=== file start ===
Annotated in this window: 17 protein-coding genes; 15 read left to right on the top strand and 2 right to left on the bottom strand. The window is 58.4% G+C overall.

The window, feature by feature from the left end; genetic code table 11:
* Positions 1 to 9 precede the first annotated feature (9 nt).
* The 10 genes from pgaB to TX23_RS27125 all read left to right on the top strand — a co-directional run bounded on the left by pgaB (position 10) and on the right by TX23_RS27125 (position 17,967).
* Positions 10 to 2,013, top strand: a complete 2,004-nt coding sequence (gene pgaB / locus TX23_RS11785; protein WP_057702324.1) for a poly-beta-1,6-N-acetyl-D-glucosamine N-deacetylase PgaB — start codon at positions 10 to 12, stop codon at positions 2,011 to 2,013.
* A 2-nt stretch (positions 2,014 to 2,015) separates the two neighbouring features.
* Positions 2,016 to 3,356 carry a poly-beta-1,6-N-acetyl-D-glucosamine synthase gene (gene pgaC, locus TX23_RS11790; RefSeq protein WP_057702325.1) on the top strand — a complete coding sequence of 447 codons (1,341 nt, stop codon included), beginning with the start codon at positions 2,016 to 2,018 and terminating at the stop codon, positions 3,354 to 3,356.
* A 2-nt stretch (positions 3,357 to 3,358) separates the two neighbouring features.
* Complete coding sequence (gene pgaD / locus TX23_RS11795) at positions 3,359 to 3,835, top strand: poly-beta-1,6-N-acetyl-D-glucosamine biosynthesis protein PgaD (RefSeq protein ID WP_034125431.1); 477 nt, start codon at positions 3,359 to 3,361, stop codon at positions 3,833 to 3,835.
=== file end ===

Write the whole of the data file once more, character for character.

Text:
Annotated in this window: 17 protein-coding genes; 15 read left to right on the top strand and 2 right to left on the bottom strand. The window is 58.4% G+C overall.

The window, feature by feature from the left end; genetic code table 11:
* Positions 1 to 9 precede the first annotated feature (9 nt).
* The 10 genes from pgaB to TX23_RS27125 all read left to right on the top strand — a co-directional run bounded on the left by pgaB (position 10) and on the right by TX23_RS27125 (position 17,967).
* Positions 10 to 2,013, top strand: a complete 2,004-nt coding sequence (gene pgaB / locus TX23_RS11785; protein WP_057702324.1) for a poly-beta-1,6-N-acetyl-D-glucosamine N-deacetylase PgaB — start codon at positions 10 to 12, stop codon at positions 2,011 to 2,013.
* A 2-nt stretch (positions 2,014 to 2,015) separates the two neighbouring features.
* Positions 2,016 to 3,356 carry a poly-beta-1,6-N-acetyl-D-glucosamine synthase gene (gene pgaC, locus TX23_RS11790; RefSeq protein WP_057702325.1) on the top strand — a complete coding sequence of 447 codons (1,341 nt, stop codon included), beginning with the start codon at positions 2,016 to 2,018 and terminating at the stop codon, positions 3,354 to 3,356.
* A 2-nt stretch (positions 3,357 to 3,358) separates the two neighbouring features.
* Complete coding sequence (gene pgaD / locus TX23_RS11795) at positions 3,359 to 3,835, top strand: poly-beta-1,6-N-acetyl-D-glucosamine biosynthesis protein PgaD (RefSeq protein ID WP_034125431.1); 477 nt, start codon at positions 3,359 to 3,361, stop codon at positions 3,833 to 3,835.